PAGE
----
A Continuity Study of the CIE L* Function

by Bruce J. Lindbloom

Note: I was notified by Dr. János Schanda and Todd Newman on 3 April 2003 that the CIE 15.316 and the CIE Standard on CIELAB will implement this fix (i.e. using rational rather than decimal values for these constants).

The CIE equation for mapping relative luminance ($Y/Y_n$) into lightness ($L*$) is composed of two separate functions, $f()$ and $g()$:

$$L* = \cases{ f(Y/Y_n) & \text{if }Y/Y_n \leq \epsilon \\ g(Y/Y_n) & \text{if }Y/Y_n \gt \epsilon }$$


$$f(Y/Y_n) = \kappa Y / Y_n$$ $$g(Y/Y_n) = 116 {(Y/Y_n)}^{1/3} - 16$$

The two functions are "grafted" together at $\epsilon$, which I will call the junction point. The two constants, $\kappa$ and $\epsilon$ are given by the CIE standards [Supplement No. 2 to CIE Publication No. 15 (E-1.3.1) 1971 / (TC-1.3) 1978] as:

$$\kappa = 903.3$$ $$\epsilon = 0.008856$$

Substitution of these values into equations [2] and [3] shows that there is a discontinuity at the junction point:

$$f(\epsilon) = 7.999624800$$ $$g(\epsilon) = 7.999591993$$

This break may be seen by taking a closeup view of the junction point of the two functions. In the following animation, $f()$ is drawn in blue and $g()$ is drawn in red. As we zoom into the junction point, the discontinuity becomes apparent:

Y to L Zoom

As may be seen, not only is the function discontinuous, it is also non-monotonic, which makes it not invertable in this region. What about the slopes at the junction point? We may compare them by taking the first derivatives of equations [2] and [3]:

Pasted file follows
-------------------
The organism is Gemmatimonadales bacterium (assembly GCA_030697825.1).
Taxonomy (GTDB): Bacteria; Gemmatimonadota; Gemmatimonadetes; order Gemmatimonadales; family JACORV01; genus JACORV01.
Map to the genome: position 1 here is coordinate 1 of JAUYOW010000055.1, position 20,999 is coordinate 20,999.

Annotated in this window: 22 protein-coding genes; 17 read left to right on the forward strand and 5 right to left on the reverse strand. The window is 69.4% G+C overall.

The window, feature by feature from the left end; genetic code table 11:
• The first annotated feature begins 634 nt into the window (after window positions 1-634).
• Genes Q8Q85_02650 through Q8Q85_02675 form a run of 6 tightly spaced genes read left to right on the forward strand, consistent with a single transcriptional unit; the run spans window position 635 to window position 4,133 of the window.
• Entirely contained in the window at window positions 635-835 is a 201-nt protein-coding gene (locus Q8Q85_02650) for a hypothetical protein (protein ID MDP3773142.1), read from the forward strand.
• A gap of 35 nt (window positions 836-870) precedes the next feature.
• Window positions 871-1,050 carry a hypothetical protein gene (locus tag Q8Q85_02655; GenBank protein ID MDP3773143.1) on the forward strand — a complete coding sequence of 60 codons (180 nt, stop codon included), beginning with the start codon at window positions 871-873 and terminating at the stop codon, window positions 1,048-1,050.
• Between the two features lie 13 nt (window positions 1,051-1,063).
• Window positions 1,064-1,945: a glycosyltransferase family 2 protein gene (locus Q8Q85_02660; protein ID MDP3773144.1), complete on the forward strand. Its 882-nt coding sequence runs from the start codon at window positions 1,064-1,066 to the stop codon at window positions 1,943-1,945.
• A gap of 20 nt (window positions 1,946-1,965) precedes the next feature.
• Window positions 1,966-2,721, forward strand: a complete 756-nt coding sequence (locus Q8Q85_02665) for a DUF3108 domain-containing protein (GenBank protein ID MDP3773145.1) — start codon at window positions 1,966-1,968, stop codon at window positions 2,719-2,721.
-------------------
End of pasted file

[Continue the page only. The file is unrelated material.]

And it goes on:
$$f'(Y/Y_n) = \kappa$$ $$g'(Y/Y_n) = (116{(Y/Y_n)}^{-2/3})/3$$

Again making the substitution shows that the slopes are also mismatched at the junction point:

$$f'(\epsilon) = 903.3000000$$ $$g'(\epsilon) = 903.3270068$$

If we wish to find modified constants $\hat \kappa$ and $\hat \epsilon$ that provide both function and slope continuity, we must match the functions and their first derivatives at the junction point:

$$f(\hat \epsilon) = g(\hat \epsilon)$$ $$f'(\hat \epsilon) = g'(\hat \epsilon)$$

which using equations [2], [3], [8] and [9] becomes

$$\hat \kappa \hat \epsilon = 116 {\hat \epsilon}^{1/3} - 16$$ $$\hat \kappa = (116{\hat \epsilon}^{-2/3})/3$$

Solving for the constants $\hat \kappa$ and $\hat \epsilon$ shows that their values may be exactly represented by rational numbers:

$$\hat \kappa = 24389 / 27$$ $$\hat \epsilon = 216 / 24389$$

Using these values in place of the published CIE values gives perfect function and slope continuity at the junction point:

$$f(\hat \epsilon) = g(\hat \epsilon) = 8$$ $$f'(\hat \epsilon) = g'(\hat \epsilon) = \hat \kappa$$

The CIE's decision to represent these constants as decimal values was an unnecessary approximation that introduces both function and slope discontinuities.

If you examine the CIE equations for conversions between XYZ and Lab, you will find the constant 7.787. By extending the above analysis into these equations, you will find the exact value of this constant to be the rational number $(\hat \kappa / 116)$.

By using the above values for $\hat \kappa$ and $\hat \epsilon$ you will fix function discontinuities, non-monotonicities, inversion failures and slope discontinuities that are present in the published CIE conversions among XYZ, Lab, LCHab, Luv and LCHuv.